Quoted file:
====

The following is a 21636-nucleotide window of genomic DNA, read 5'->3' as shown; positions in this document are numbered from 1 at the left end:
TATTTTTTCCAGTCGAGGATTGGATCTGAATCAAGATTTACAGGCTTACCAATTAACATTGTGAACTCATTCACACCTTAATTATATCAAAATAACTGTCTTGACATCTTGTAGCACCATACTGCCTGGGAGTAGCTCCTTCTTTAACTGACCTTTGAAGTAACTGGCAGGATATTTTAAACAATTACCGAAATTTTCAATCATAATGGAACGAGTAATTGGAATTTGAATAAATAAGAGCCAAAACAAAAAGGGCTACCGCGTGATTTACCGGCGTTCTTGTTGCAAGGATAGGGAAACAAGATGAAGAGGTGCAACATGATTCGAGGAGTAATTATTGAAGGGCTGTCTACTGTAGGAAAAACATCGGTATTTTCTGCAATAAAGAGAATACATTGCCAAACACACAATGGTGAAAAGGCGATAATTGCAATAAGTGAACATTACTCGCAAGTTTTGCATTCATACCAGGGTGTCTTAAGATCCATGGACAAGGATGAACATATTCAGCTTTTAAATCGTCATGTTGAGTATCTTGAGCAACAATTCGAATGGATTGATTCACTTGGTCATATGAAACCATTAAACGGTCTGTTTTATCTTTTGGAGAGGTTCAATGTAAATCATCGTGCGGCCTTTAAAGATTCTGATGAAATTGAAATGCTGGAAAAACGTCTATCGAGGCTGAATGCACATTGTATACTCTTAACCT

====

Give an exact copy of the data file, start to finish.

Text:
The following is a 21636-nucleotide window of genomic DNA, read 5'->3' as shown; positions in this document are numbered from 1 at the left end:
TATTTTTTCCAGTCGAGGATTGGATCTGAATCAAGATTTACAGGCTTACCAATTAACATTGTGAACTCATTCACACCTTAATTATATCAAAATAACTGTCTTGACATCTTGTAGCACCATACTGCCTGGGAGTAGCTCCTTCTTTAACTGACCTTTGAAGTAACTGGCAGGATATTTTAAACAATTACCGAAATTTTCAATCATAATGGAACGAGTAATTGGAATTTGAATAAATAAGAGCCAAAACAAAAAGGGCTACCGCGTGATTTACCGGCGTTCTTGTTGCAAGGATAGGGAAACAAGATGAAGAGGTGCAACATGATTCGAGGAGTAATTATTGAAGGGCTGTCTACTGTAGGAAAAACATCGGTATTTTCTGCAATAAAGAGAATACATTGCCAAACACACAATGGTGAAAAGGCGATAATTGCAATAAGTGAACATTACTCGCAAGTTTTGCATTCATACCAGGGTGTCTTAAGATCCATGGACAAGGATGAACATATTCAGCTTTTAAATCGTCATGTTGAGTATCTTGAGCAACAATTCGAATGGATTGATTCACTTGGTCATATGAAACCATTAAACGGTCTGTTTTATCTTTTGGAGAGGTTCAATGTAAATCATCGTGCGGCCTTTAAAGATTCTGATGAAATTGAAATGCTGGAAAAACGTCTATCGAGGCTGAATGCACATTGTATACTCTTAACCT